This time last year, no one saw Peter Obi coming. Mentally, Nigerians were preparing for yet another general election in a series dominated since the country’s return to democracy in 1999 by the incumbent All Progressives Congress (APC) and its rival People’s Democratic Party (PDP). An uninspiring two-horse race seemed all but guaranteed, and voters were more or less set to pull the lever for the lesser of two evils in a long-standing arrangement that had failed to deliver the expected “dividends” of economic relief and social stability, but that no one seemed to have either the ingenuity or the resources to challenge effectively.
All that changed in May, 2022, when Peter Obi, the former governor of the southeastern state of Anambra, sensing that a deal had been done that would eventually sideline him in favor of former vice president and perennial PDP candidate Atiku Abubakar, decided to part ways with the PDP. Obi was, contrary to mythology, no maverick outsider. Having been Abubakar’s running mate back in an unsuccessful 2019 presidential bid, he could well have stayed within the party and teamed up with him again, but, this time, Obi resolved not to play second fiddle to anyone. Indications have since emerged that his defection to the relatively unknown Labour Party was not a last-minute thing but a move instigated and fully backed by political elders in the Yoruba heartland desperate to prevent either Abubakar or Bola Tinubu, the political bigwig from the Southwest, from becoming president. Obi’s initial move may have stemmed from high-stakes political machinations, but, nonetheless, neither he nor his backers could have anticipated what came next.
In the following months, the odds of Obi becoming Nigeria’s next president changed, in a dramatic election season, from totally implausible to not unlikely to very possible, tracking the evolving mood of young people who felt at first that Obi stood no chance against the formidable machine of the old guard before becoming totally convinced that he stood as good a chance as any of disrupting the entrenched two-party system. It was the fervency and energy of these young people, the “Obi-dient” as they came to be known, that drove Obi’s startling ascendancy, raising the hope that their candidate could overcome a series of formidable structural hurdles.
The Obi-dient was an assemblage of disaffected urban youth, students, trade union elements, celebrities and entertainers, and the rump of demonstrators who had caught the attention of the world during the #EndSARS protests against law enforcement brutality in the closing months of 2020. They were young, social media-savvy, and their energy led to an outpouring of political passion long absent from Nigerian presidential politics. Obi, sixty-one, appealed to them because of his youth relative to the other two major candidates (Abubakar and Tinubu are seventy-six and seventy respectively), his austere exterior and seemingly inexhaustible energy, and the resonance of his political messaging—promising to address youth unemployment and corruption, in short to effect some change in a political system that is widely regarded as stagnant.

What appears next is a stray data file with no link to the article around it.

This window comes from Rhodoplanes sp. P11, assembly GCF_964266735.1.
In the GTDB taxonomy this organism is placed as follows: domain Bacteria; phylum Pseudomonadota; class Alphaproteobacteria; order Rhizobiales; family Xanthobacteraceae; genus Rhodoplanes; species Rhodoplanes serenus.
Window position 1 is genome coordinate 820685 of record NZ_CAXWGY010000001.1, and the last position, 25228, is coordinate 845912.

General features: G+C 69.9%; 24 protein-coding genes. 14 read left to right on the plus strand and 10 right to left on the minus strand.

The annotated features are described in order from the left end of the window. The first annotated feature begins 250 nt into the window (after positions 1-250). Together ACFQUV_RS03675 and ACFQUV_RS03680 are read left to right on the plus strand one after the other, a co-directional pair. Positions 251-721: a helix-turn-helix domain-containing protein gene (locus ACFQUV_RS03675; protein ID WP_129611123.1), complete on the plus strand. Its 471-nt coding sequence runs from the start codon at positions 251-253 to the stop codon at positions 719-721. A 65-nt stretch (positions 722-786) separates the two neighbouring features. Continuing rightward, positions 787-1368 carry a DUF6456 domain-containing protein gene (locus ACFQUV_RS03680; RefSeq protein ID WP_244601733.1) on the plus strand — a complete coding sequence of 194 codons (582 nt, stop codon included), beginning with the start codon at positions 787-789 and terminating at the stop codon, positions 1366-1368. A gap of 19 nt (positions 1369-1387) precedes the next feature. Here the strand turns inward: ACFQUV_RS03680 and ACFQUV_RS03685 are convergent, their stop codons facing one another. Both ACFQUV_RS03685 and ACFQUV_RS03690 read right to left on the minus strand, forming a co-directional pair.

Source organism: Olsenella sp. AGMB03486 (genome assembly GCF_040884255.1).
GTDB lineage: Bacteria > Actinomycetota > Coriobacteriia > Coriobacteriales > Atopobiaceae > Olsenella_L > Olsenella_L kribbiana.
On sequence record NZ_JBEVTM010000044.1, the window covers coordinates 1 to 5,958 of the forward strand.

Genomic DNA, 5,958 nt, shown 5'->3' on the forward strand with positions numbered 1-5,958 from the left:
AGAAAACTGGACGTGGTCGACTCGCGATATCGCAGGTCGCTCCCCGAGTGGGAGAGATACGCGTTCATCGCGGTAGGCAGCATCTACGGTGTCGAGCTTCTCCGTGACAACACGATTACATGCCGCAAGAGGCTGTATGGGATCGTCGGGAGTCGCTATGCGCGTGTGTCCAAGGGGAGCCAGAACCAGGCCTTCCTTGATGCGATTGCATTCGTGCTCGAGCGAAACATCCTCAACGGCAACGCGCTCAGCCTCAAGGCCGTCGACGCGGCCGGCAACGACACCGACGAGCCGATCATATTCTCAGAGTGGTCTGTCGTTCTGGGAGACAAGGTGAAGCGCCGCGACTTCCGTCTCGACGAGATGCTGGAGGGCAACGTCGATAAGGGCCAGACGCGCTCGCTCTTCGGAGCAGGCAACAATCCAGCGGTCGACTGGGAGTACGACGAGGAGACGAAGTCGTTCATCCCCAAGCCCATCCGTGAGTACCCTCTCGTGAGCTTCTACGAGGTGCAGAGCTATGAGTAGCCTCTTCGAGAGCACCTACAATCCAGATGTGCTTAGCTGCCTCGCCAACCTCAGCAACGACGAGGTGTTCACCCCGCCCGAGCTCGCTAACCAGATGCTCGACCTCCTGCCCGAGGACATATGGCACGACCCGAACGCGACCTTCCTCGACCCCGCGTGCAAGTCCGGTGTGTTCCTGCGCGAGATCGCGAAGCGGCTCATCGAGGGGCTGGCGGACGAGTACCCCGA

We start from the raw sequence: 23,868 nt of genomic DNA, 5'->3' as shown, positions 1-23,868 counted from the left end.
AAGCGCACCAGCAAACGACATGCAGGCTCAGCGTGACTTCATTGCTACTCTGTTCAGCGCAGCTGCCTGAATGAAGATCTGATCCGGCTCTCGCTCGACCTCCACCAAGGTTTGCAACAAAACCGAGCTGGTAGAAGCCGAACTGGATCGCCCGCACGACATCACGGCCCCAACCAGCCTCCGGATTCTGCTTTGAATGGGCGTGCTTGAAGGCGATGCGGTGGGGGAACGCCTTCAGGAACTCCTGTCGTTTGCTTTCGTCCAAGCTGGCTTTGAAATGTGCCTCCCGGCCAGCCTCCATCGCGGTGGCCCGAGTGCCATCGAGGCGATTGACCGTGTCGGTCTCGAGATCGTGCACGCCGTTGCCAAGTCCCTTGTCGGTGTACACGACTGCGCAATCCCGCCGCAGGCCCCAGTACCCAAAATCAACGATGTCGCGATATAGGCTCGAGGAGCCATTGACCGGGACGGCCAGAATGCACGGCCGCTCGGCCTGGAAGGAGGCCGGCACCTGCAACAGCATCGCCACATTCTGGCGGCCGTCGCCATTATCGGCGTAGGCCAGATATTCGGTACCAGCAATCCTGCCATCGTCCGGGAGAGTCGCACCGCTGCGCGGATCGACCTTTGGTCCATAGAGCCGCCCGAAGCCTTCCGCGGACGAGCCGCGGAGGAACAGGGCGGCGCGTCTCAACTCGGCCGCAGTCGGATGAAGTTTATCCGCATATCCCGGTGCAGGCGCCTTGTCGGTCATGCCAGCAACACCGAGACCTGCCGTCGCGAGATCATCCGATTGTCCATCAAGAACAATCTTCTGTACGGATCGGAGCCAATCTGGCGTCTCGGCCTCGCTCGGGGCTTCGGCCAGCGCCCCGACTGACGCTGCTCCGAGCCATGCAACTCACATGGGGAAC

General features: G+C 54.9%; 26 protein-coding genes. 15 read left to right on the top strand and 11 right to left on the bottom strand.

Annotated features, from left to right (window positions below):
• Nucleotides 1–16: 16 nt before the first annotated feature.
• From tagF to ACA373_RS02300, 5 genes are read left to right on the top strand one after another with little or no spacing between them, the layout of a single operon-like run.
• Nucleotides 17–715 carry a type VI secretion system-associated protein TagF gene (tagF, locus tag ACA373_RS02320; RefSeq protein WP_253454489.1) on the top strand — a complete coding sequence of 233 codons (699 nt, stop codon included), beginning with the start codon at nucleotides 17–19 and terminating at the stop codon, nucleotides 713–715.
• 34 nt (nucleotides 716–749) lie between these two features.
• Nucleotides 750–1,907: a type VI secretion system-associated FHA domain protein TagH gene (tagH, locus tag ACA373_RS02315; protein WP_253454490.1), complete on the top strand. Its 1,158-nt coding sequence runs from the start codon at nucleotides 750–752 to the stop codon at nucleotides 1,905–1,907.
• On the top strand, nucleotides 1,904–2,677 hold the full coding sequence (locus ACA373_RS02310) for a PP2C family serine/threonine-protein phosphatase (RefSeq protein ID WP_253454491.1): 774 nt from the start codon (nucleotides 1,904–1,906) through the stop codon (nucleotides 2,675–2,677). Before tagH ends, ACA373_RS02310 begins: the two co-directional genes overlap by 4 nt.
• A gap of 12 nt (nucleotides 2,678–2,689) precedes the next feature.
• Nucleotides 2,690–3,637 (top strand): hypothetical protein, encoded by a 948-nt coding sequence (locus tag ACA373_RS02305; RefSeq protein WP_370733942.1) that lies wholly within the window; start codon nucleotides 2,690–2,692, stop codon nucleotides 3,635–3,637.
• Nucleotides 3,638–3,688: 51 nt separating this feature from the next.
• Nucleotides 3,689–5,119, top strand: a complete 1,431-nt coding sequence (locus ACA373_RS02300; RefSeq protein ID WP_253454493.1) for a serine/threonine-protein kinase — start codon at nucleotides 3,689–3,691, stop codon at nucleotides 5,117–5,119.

Ultimately, Obi came up short, coming third behind Abubakar and Tinubu, the president-elect who, in addition to astutely crafting a winning cross-regional coalition, profited from deep division within the PDP. Rejecting the outcome of the presidential election, both Obi and Abubakar have promised to seek legal remedy. This week, Obi made good his promise when he urged the Presidential Election Petition Court in Abuja (FCT) to “either declare him the president-elect or nullify the entire election” and order a fresh one.
Yet, in a fundamental sense, and notwithstanding the outcome of their legal challenge, Peter Obi has already won. In the first place, he has established the viability of a third-party candidacy, something that the sheer entrenchment of the two-party system had made highly unlikely. Second, Obi has effectively ended the political career of 76-year-old Abubakar, a perennial presidential candidate and stalwart of the political process, making him pay a stiff price for initiating the process that led to the fracturing of the opposition PDP. Contrary to the unwritten agreement on power sharing according to which it was the South’s turn to produce the president, Abubakar in 2022 blindsided Obi and the rest of the field and secured the nomination for himself. At the moment, curiously, both Abubakar and Obi find themselves in a similar position—both believing themselves cheated out of the presidency. They may well be fighting for the same prize, but it is difficult to believe that they are ultimately engaged in the same struggle. Unlike Abubakar, Obi, sixty-two in July, still has the rest of his political career ahead of him and a real chance of securing the presidency if, among other things, he is willing to do the work to make the Obi-dient a truly pan-Nigerian movement.